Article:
Bettie Serveert

Bare Stripped Naked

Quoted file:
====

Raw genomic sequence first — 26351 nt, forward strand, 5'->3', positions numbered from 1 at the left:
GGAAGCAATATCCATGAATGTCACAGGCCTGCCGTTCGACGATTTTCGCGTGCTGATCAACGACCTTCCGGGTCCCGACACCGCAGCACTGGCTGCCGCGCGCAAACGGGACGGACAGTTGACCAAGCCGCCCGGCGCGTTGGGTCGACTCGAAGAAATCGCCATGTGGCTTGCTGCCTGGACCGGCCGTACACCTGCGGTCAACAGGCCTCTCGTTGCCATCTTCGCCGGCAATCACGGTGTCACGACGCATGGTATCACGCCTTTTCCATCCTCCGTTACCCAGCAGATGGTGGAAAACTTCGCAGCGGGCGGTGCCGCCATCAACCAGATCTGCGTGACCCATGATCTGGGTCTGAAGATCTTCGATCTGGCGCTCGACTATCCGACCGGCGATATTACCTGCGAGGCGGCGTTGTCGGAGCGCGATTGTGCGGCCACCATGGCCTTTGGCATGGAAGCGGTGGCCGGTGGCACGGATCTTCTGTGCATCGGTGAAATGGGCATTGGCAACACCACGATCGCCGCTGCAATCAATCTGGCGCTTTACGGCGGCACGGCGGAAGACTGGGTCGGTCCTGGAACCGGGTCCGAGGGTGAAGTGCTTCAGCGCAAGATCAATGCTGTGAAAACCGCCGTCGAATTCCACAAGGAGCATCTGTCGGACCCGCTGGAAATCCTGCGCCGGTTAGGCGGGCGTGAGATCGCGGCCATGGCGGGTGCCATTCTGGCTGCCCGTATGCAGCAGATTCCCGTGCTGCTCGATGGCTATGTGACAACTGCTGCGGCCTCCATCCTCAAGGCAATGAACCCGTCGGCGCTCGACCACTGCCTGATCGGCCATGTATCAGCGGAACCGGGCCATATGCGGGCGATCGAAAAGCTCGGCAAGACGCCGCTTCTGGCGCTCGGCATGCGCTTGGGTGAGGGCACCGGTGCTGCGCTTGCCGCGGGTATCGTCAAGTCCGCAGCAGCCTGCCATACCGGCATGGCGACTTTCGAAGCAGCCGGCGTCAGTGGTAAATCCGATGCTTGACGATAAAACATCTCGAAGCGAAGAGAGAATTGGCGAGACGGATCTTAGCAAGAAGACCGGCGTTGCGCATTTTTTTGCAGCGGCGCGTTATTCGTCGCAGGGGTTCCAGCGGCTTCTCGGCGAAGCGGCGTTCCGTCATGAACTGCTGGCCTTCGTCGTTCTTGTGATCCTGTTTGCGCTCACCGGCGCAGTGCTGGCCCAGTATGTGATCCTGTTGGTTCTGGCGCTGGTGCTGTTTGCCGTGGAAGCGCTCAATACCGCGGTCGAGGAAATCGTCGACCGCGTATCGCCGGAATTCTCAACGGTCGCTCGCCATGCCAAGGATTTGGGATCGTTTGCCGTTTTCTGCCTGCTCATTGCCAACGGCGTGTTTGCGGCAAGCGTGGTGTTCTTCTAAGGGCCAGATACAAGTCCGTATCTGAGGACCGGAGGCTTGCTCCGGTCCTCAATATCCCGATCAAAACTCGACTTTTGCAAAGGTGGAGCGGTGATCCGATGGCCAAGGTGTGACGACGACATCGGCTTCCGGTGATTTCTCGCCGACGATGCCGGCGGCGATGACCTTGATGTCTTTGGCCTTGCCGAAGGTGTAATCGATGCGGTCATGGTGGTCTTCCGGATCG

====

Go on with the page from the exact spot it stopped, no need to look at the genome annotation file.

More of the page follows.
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Bettie Serveert has been at it for a long time. Since the release of 1992's indie rock classic Palomine, the band's career has been a series of ups and downs, missed opportunities, fading fortunes, misguided reviews, and strong comebacks. Basically, it's been the story of any indie rock band that never gave up in the face of adversity and kept their hearts and souls in the music as the chance to make it "big" becomes increasingly remote. You have to admire a band like that, especially one that can still deliver an album as good as 2006's Bare Stripped Naked after 15 years plus of struggling. As the title indicates, most of the record features spare instrumentation and restrained performances as the band settles into a mood of introspection and heartache. Peter Visser's guitar work is heroic as he fills the tunes with achingly melodic lines and dramatic effects-laden smears of sound, but as ever, Carol van Dyk is the focal point of the band. Her vocals are as sweet and intimate as usual, but time has given her voice a ragged vibrato that she uses to stunning effect on the more heartfelt ballads like "Roadmovies" and "The Rope." The album's highlights are new versions of an old classic (an atmospheric take on "Brain-Tag," one of the best songs on Palomine) and a more recent gem (a ripping, Neil Young-inspired version of Log 22's "Certainlie"), but the group's new songs display the usual level of high-quality songwriting and performance. Only the cabaret-style ballad "Painted Word" is a letdown (too quirky by half); the rest of the record features devastatingly heartbroken ballads (especially "2nd Time" and "What They Call Love") and what could have been a huge hit in 1992, "Hell = Other People." Sporting classic indie rock chord progressions, an instantly familiar melody, and van Dyk's most charming vocal ever, the song appears twice on the album and you might find yourself wishing it appeared more because it's just that good! Bettie Serveert is a survivor and this record is a rousing and heroic reminder of what a great band they were and continue to be.

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